the cups of tea. This film depicts a woman who comes to terms with her past when a young woman she turned away comes back as her intern. At first the young woman named Elzbieta is apprehensive towards Zofia and takes a very cautious approach to talking to her. Elzbieta soon eases and the two show signs of reconciliation.

It is ironic that Zofia taught a class on
ethical/religious politics given her past
circumstance. The way that Elzbieta was
introduced as a thinking character, giving depth
to her role, in that scene was pivotal. I was really drawn into the film then during that scene because I was trying to figure out what the strange tension was in the atmosphere of that classroom. The class discussion that Elzbieta took part in seemed more than just a discussion on ethics between Zofia and Elzbieta.

I also took note of the sylmbolism that was dispersed throughout the film. For instance, there is a scene where Zofia takes Elzbieta back the church (that had significance to the story of her past) and loses her. She searches for he in darkness calling out to her, but when Elzbieta was ready to be found Zofia found her. Or even how in their dialogue, Zofia and Elzbieta discuss their past situation and the tea that they drank from different cups. Later on in the movie when Elzbieta visits Zofia's home, they drink tea from different pattern cups.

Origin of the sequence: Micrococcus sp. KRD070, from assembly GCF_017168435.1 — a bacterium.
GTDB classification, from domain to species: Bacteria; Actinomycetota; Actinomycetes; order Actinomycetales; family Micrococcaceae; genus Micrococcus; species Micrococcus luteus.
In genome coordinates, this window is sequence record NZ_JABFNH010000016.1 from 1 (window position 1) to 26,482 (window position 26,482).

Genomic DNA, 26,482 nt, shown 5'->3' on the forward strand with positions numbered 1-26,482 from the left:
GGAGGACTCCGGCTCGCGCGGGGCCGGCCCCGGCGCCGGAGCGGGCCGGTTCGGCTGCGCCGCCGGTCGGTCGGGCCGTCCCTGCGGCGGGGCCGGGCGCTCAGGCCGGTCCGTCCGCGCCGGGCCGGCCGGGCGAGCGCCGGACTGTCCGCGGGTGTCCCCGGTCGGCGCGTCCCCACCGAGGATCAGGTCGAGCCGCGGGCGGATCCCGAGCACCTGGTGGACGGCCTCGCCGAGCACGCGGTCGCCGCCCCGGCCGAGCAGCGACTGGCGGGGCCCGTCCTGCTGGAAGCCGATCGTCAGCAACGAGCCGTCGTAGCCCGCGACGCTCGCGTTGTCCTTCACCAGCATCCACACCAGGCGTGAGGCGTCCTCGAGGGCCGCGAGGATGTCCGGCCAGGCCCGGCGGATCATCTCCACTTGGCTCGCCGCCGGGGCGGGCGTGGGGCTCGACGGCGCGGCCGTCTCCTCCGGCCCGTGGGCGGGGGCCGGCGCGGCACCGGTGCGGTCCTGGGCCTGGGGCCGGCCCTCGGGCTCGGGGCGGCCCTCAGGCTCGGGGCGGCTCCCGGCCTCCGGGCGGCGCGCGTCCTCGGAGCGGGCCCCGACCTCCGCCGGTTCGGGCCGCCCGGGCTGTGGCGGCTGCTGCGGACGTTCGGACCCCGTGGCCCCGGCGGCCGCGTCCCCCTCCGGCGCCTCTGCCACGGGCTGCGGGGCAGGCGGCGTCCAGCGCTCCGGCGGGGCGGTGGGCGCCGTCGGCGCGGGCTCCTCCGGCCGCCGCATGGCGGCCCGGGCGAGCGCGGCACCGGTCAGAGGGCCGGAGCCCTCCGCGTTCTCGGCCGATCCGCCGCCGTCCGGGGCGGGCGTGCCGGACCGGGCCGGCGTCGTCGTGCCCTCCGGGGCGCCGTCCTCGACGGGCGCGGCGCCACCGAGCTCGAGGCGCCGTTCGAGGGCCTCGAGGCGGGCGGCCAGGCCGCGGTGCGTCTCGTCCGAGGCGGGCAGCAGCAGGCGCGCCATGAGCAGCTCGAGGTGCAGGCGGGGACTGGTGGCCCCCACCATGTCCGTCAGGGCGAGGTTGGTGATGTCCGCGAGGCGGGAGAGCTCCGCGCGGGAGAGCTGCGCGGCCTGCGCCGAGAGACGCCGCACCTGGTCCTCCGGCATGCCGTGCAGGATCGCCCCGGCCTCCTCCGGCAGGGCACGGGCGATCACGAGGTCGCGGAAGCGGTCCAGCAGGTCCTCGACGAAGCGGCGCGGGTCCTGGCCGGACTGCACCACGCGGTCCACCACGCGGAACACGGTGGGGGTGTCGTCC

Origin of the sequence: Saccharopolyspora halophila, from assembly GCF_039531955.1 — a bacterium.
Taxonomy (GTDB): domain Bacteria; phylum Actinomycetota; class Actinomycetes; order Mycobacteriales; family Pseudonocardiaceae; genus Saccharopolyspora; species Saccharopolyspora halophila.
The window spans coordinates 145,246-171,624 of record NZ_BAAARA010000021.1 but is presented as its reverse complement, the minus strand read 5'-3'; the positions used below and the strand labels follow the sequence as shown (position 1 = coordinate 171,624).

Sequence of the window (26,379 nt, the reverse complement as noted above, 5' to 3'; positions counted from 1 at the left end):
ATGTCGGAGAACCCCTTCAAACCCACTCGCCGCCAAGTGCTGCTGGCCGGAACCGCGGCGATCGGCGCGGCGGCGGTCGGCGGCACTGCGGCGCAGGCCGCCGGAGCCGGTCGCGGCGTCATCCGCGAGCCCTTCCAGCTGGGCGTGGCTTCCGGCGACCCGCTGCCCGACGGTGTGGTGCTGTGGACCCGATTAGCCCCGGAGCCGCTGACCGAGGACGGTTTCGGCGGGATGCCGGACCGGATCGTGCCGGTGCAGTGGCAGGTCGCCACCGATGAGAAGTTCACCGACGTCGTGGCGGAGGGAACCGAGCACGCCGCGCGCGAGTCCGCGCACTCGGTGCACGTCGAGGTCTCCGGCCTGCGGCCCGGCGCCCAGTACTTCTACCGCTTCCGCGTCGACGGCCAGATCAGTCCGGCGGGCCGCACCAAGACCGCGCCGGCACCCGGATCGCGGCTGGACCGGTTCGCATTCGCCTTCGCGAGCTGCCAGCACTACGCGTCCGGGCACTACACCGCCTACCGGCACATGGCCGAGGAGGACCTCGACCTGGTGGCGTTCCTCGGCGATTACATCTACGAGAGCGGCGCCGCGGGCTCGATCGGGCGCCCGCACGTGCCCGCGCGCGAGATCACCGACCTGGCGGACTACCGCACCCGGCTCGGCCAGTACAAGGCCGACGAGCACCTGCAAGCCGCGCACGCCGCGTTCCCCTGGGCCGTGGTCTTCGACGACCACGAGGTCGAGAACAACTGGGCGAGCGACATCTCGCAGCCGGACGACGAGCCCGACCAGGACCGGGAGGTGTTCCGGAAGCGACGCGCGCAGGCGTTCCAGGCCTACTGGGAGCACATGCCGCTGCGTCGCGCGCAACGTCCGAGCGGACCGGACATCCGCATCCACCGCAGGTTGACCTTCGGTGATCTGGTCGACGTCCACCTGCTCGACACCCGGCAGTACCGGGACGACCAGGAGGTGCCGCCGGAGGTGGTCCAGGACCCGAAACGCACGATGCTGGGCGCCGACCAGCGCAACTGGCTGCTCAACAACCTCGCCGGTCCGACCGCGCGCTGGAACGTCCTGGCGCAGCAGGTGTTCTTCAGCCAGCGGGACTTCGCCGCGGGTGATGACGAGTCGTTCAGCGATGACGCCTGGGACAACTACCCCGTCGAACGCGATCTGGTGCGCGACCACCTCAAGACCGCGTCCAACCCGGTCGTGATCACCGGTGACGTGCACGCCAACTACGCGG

I thought this was a very interesting film that definetly inspires one to become involved within the happenings of the film. I was left a little uncertain about the resolve of the film but it was otherwise a great film.

Holden J.

Posted by: Holden B. Jones at April 17, 2006 02:39 AM

FYI: Maria Zmarz-Koczanowicz, (Kieślowski scholar), free-lance documentary, feature film-maker and director from Poland, will visit the campus of Indiana University of Pennsylvania from April 8 – April 13, 2006. She will present her documentary movies that range from political commentaries, biographies of people, political and artistic groups as well as expositions concerning the generations of Central and East Europeans who contributed to the collapse of the Iron curtain.

For more information about other Zmarz-Koczanowicz events scheduled at IUP April 10 – 13, please access the link HERE.

Posted by: Lee at April 5, 2007 09:18 PM